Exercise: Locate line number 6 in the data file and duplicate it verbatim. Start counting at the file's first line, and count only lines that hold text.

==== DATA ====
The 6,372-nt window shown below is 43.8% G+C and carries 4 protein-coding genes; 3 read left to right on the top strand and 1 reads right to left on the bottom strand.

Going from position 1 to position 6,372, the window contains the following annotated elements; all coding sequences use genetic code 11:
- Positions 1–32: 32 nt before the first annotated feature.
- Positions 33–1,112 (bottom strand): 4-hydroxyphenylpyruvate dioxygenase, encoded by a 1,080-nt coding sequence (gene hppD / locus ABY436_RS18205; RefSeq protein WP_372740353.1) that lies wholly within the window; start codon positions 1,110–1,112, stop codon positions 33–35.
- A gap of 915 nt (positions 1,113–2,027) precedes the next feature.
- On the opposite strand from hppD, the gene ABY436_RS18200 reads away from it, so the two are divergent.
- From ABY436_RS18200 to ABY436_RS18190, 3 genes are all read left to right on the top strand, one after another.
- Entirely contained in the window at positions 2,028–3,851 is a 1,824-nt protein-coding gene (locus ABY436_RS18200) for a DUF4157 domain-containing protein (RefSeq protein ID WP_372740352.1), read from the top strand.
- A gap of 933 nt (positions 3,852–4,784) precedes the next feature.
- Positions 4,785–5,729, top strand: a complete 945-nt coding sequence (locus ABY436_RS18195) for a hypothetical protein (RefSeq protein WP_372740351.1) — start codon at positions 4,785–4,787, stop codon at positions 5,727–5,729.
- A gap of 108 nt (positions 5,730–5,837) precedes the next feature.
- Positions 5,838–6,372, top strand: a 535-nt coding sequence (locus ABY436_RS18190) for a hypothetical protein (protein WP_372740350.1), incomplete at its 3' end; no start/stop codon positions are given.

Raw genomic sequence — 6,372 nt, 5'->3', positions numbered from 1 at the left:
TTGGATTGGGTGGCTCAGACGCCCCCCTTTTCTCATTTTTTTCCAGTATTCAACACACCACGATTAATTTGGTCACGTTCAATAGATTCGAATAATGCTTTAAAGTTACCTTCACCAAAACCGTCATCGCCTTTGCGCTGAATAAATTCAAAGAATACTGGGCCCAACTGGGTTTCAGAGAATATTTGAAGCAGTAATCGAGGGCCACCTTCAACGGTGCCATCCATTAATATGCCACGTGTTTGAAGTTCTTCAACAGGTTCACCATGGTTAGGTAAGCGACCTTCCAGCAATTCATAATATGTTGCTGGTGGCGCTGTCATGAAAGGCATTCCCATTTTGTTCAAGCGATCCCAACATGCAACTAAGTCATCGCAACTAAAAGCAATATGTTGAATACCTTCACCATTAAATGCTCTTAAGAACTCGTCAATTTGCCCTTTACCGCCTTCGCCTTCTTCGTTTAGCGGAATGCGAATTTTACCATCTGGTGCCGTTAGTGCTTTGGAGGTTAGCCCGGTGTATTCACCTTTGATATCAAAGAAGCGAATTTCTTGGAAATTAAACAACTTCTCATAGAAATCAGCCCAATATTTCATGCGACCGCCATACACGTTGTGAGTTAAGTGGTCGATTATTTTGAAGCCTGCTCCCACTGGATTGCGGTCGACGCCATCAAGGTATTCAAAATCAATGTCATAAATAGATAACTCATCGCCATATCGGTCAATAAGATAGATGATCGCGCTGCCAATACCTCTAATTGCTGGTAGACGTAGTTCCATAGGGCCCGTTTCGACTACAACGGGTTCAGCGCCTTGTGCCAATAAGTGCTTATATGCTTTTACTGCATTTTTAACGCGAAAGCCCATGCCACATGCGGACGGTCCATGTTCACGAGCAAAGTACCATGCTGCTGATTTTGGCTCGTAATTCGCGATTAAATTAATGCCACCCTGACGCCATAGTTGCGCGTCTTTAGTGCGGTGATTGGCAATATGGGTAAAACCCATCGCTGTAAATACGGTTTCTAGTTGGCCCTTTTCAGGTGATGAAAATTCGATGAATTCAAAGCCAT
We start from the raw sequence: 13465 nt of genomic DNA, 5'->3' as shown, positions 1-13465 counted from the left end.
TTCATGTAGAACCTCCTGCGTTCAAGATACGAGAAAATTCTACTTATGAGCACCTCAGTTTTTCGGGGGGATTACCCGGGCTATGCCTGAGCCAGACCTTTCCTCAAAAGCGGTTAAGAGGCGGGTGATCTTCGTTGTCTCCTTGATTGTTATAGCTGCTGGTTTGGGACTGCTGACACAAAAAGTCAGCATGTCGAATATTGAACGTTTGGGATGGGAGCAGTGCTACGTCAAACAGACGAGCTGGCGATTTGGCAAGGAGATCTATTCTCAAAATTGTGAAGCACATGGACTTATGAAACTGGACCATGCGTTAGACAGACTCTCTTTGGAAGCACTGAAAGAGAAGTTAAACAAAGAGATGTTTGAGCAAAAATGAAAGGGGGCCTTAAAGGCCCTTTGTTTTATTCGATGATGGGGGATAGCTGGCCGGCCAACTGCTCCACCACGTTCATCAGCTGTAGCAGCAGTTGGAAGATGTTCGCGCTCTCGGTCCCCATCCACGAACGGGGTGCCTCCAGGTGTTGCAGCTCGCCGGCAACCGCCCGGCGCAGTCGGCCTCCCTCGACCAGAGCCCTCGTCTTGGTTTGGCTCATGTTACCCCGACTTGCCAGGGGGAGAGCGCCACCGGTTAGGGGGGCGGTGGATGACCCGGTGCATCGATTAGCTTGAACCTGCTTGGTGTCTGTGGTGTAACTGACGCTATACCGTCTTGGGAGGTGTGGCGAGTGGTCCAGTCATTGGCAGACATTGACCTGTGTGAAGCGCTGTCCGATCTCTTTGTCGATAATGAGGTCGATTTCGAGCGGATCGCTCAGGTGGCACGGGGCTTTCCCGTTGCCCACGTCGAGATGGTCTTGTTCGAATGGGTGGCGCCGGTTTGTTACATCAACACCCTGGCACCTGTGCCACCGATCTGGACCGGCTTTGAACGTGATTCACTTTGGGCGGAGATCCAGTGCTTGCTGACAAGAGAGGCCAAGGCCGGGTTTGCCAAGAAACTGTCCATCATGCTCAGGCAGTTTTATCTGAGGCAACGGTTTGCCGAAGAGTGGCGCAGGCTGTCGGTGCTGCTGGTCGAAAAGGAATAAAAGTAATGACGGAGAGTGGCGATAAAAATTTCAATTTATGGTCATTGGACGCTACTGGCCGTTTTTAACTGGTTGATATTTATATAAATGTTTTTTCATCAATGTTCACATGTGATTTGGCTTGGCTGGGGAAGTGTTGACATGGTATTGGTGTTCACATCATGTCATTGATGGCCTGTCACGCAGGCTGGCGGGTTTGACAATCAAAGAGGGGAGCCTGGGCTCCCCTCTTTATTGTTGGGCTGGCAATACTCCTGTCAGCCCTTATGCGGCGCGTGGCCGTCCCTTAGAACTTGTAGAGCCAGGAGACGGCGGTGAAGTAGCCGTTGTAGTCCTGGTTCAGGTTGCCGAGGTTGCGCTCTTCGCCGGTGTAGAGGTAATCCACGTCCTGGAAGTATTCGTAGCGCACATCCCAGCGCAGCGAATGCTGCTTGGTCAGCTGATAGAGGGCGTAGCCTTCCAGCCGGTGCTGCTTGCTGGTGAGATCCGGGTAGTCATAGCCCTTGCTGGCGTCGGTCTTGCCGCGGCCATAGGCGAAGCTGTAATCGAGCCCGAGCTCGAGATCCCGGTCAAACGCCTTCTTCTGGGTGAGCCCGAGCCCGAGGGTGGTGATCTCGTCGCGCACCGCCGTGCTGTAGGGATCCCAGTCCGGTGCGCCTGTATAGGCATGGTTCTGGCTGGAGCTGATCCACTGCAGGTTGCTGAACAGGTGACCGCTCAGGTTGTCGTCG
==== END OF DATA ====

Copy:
- On the opposite strand from hppD, the gene ABY436_RS18200 reads away from it, so the two are divergent.